Fractures in children with cerebral palsy: a total population study

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Abstract

Aim

To analyse factors associated with fractures in children with cerebral palsy (CP) in different levels of Gross Motor Function Classification System (GMFCS).

Method

This was an epidemiological retrospective study of a total population of 536 children (214 females, 322 males) with CP born between 1990 and 2005. CP type was unilateral spastic (n=159), bilateral spastic (n=225), ataxic (n=60), dyskinetic (n=80), and mixed type (n=12); 384 children were in Gross Motor Function Classification Scale (GMFCS) levels I–III and 152 children were in GMFCS levels IV–V. Data were collected for a 9-year period on sex, CP-type, GMFCS level, gastrostomy, height, weight, the use of a standing device, antiepileptic drug (AED) therapy, and fractures.

Results

The risk of fracture in the total population of children with CP was similar to that for typically developing children. The risk for fractures of those in GMFCS levels I–III was not significantly associated with any of the studied risk factors. The risk of fractures for those in GMFCS levels IV–V on AED therapy was a twofold increase (p=0.004). The risk for fractures without trauma in children with stunted growth (height for age <−3 SD) and those who did not use standing devices was significantly increased: adjusted incidence rate ratio (AIRR) 4.16 (p=0.011) and 3.66 (p=0.010) respectively. Results regarding gastrostomy feeding for those in GMFCS levels IV–V were conflicting: a gastrostomy was associated with a reduced risk of fractures with trauma, but with increased risk of fractures without trauma (AIRR 0.10, p=0.003 and 4.36, p=0.012) respectively.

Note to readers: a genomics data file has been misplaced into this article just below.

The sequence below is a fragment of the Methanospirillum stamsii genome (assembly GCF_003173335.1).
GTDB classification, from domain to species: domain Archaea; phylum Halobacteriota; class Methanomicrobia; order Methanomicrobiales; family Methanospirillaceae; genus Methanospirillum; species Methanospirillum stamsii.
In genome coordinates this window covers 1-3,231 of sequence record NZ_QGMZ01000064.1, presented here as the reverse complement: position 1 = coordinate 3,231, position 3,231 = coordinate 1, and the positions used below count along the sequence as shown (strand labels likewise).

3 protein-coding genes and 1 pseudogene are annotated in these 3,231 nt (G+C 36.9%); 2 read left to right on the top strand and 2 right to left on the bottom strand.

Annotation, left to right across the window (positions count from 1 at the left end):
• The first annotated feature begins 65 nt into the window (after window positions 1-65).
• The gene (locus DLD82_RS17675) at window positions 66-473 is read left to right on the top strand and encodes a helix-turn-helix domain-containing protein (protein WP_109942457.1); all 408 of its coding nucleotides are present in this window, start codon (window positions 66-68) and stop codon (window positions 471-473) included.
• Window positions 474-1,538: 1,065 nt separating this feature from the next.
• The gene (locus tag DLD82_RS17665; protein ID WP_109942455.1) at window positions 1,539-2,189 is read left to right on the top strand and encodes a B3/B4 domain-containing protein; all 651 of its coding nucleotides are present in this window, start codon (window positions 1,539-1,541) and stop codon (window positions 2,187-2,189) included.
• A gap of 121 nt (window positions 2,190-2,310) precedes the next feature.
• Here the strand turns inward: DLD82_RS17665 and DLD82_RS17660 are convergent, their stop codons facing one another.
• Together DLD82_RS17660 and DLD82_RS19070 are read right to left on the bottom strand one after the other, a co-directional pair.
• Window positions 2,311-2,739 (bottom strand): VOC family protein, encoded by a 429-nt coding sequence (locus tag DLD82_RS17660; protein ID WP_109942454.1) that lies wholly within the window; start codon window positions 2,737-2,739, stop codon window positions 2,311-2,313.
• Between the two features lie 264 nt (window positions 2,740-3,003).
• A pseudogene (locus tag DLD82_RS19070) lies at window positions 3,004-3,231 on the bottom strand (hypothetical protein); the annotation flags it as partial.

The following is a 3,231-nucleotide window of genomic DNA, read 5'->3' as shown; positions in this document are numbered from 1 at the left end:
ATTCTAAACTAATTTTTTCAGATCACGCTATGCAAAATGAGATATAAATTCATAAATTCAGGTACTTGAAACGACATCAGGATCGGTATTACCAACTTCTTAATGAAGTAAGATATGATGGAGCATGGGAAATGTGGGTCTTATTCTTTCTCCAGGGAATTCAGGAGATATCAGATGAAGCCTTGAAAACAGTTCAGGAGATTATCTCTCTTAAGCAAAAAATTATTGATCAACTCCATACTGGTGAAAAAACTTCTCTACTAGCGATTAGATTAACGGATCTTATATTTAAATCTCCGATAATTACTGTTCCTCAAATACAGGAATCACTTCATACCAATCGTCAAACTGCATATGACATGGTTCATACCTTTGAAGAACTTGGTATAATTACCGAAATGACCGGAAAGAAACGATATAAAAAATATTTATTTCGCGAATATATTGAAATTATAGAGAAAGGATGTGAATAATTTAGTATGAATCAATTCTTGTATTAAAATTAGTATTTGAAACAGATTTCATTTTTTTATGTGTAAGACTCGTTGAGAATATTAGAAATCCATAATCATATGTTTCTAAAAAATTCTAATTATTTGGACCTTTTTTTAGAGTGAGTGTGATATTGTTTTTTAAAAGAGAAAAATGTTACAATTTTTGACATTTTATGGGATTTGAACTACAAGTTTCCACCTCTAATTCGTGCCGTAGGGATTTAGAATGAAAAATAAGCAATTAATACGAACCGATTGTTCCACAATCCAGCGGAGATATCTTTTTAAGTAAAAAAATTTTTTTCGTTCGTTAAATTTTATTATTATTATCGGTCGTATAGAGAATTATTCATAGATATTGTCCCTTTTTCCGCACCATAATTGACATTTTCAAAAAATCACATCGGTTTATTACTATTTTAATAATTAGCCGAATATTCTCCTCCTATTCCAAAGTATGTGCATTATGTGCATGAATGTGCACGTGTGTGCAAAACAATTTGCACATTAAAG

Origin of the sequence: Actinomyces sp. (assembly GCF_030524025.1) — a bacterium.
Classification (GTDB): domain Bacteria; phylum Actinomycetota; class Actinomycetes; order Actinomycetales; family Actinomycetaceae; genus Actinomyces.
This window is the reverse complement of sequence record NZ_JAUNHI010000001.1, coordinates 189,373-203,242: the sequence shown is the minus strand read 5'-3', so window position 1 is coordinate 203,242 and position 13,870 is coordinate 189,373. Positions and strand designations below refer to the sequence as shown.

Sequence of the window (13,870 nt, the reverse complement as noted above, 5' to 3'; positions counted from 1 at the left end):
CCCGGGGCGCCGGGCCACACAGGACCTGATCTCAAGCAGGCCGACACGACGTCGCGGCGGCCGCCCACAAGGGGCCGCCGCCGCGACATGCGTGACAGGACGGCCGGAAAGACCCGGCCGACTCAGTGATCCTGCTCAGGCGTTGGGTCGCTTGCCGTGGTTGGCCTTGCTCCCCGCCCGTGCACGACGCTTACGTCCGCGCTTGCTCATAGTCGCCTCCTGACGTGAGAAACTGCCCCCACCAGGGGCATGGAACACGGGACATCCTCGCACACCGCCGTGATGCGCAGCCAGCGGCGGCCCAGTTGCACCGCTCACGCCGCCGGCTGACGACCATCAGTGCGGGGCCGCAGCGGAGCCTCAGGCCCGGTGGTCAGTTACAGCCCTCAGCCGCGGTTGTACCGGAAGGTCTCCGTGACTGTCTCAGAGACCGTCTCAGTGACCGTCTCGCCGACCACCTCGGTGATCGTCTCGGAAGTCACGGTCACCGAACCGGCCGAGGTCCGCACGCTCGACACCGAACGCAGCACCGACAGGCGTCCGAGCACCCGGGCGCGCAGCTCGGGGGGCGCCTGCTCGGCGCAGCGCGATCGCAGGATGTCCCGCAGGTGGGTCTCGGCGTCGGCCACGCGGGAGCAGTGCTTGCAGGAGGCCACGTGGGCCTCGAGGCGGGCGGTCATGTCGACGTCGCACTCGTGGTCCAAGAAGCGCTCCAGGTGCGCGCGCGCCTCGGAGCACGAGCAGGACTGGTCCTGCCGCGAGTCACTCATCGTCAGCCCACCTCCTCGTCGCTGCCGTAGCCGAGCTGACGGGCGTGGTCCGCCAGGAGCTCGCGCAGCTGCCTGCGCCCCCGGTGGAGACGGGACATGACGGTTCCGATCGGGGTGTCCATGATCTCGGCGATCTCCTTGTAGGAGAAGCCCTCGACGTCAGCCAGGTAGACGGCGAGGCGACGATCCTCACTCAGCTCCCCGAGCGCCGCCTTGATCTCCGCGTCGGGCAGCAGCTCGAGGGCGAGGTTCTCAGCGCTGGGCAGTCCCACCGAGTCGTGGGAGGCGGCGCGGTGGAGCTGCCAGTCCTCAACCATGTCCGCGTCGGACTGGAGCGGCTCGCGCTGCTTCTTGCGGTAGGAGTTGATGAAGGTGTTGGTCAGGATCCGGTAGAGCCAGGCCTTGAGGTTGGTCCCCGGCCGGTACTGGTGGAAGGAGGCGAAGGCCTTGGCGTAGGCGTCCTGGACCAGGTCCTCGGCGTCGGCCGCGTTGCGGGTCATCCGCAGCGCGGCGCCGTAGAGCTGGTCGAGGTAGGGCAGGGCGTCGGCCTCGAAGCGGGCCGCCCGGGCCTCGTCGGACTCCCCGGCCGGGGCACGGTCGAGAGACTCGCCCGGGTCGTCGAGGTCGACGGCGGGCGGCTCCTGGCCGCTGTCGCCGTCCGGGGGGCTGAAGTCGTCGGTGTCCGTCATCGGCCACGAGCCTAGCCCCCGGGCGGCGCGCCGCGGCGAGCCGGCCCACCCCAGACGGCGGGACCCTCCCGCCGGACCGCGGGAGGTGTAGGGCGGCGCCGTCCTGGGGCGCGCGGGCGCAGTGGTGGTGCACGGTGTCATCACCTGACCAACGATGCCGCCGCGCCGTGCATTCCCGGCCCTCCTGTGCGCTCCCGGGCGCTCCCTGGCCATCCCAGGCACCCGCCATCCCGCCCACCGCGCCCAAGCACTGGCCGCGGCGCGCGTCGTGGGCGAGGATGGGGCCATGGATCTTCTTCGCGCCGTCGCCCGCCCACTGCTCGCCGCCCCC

Interpretation

Children in GMFCS levels I–III had a similar incidence and pattern for fractures as normally developing children. Those in GMFCS levels IV–V had stunted growth, often a sign of longstanding undernourishment, and were associated with an increased risk of fractures. Children using standing devices had a fourfold reduction of fractures without trauma. Regular loading exercises and early adequate nutritional intake could prevent fractures in severe CP.

This article is commented on by Henderson on pages 779–780 of this issue.

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